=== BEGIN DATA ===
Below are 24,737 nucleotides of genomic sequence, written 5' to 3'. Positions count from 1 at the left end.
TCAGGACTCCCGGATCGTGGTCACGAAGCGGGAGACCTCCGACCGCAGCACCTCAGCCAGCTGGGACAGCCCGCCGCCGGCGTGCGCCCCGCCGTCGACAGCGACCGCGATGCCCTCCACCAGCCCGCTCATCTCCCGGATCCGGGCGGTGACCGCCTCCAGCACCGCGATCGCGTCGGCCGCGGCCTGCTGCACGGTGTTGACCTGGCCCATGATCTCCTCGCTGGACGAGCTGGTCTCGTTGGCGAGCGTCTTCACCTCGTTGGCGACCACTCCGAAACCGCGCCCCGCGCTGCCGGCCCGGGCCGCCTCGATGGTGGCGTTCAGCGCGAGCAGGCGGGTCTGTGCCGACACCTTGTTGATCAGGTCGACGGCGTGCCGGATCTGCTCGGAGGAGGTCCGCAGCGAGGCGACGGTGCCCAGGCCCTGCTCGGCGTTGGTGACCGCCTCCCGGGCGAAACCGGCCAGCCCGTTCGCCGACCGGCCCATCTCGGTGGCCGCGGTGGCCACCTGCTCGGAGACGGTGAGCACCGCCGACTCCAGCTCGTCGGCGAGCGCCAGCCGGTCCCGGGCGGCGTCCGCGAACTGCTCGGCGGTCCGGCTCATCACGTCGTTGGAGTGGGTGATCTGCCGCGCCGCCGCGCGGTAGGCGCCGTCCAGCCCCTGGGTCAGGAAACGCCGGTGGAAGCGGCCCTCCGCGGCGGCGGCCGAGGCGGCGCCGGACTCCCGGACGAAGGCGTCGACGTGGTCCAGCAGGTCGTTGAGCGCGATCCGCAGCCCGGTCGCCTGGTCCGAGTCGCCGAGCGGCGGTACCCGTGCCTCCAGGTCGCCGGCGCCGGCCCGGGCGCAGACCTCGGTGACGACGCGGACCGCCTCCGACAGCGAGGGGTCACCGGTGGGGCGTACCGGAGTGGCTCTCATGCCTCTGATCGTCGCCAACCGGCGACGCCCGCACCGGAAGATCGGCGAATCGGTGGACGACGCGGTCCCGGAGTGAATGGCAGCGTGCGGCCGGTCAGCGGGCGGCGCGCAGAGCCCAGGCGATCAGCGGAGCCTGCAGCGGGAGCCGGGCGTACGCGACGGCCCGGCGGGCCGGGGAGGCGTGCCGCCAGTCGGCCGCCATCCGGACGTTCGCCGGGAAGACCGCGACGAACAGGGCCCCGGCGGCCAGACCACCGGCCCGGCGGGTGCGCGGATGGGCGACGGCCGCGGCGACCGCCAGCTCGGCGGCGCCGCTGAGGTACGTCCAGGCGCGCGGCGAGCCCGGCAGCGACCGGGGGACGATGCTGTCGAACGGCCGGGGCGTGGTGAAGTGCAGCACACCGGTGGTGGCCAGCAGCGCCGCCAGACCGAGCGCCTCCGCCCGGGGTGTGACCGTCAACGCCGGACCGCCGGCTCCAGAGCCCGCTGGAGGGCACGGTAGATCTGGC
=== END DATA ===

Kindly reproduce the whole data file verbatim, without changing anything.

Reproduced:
Below are 24,737 nucleotides of genomic sequence, written 5' to 3'. Positions count from 1 at the left end.
TCAGGACTCCCGGATCGTGGTCACGAAGCGGGAGACCTCCGACCGCAGCACCTCAGCCAGCTGGGACAGCCCGCCGCCGGCGTGCGCCCCGCCGTCGACAGCGACCGCGATGCCCTCCACCAGCCCGCTCATCTCCCGGATCCGGGCGGTGACCGCCTCCAGCACCGCGATCGCGTCGGCCGCGGCCTGCTGCACGGTGTTGACCTGGCCCATGATCTCCTCGCTGGACGAGCTGGTCTCGTTGGCGAGCGTCTTCACCTCGTTGGCGACCACTCCGAAACCGCGCCCCGCGCTGCCGGCCCGGGCCGCCTCGATGGTGGCGTTCAGCGCGAGCAGGCGGGTCTGTGCCGACACCTTGTTGATCAGGTCGACGGCGTGCCGGATCTGCTCGGAGGAGGTCCGCAGCGAGGCGACGGTGCCCAGGCCCTGCTCGGCGTTGGTGACCGCCTCCCGGGCGAAACCGGCCAGCCCGTTCGCCGACCGGCCCATCTCGGTGGCCGCGGTGGCCACCTGCTCGGAGACGGTGAGCACCGCCGACTCCAGCTCGTCGGCGAGCGCCAGCCGGTCCCGGGCGGCGTCCGCGAACTGCTCGGCGGTCCGGCTCATCACGTCGTTGGAGTGGGTGATCTGCCGCGCCGCCGCGCGGTAGGCGCCGTCCAGCCCCTGGGTCAGGAAACGCCGGTGGAAGCGGCCCTCCGCGGCGGCGGCCGAGGCGGCGCCGGACTCCCGGACGAAGGCGTCGACGTGGTCCAGCAGGTCGTTGAGCGCGATCCGCAGCCCGGTCGCCTGGTCCGAGTCGCCGAGCGGCGGTACCCGTGCCTCCAGGTCGCCGGCGCCGGCCCGGGCGCAGACCTCGGTGACGACGCGGACCGCCTCCGACAGCGAGGGGTCACCGGTGGGGCGTACCGGAGTGGCTCTCATGCCTCTGATCGTCGCCAACCGGCGACGCCCGCACCGGAAGATCGGCGAATCGGTGGACGACGCGGTCCCGGAGTGAATGGCAGCGTGCGGCCGGTCAGCGGGCGGCGCGCAGAGCCCAGGCGATCAGCGGAGCCTGCAGCGGGAGCCGGGCGTACGCGACGGCCCGGCGGGCCGGGGAGGCGTGCCGCCAGTCGGCCGCCATCCGGACGTTCGCCGGGAAGACCGCGACGAACAGGGCCCCGGCGGCCAGACCACCGGCCCGGCGGGTGCGCGGATGGGCGACGGCCGCGGCGACCGCCAGCTCGGCGGCGCCGCTGAGGTACGTCCAGGCGCGCGGCGAGCCCGGCAGCGACCGGGGGACGATGCTGTCGAACGGCCGGGGCGTGGTGAAGTGCAGCACACCGGTGGTGGCCAGCAGCGCCGCCAGACCGAGCGCCTCCGCCCGGGGTGTGACCGTCAACGCCGGACCGCCGGCTCCAGAGCCCGCTGGAGGGCACGGTAGATCTGGC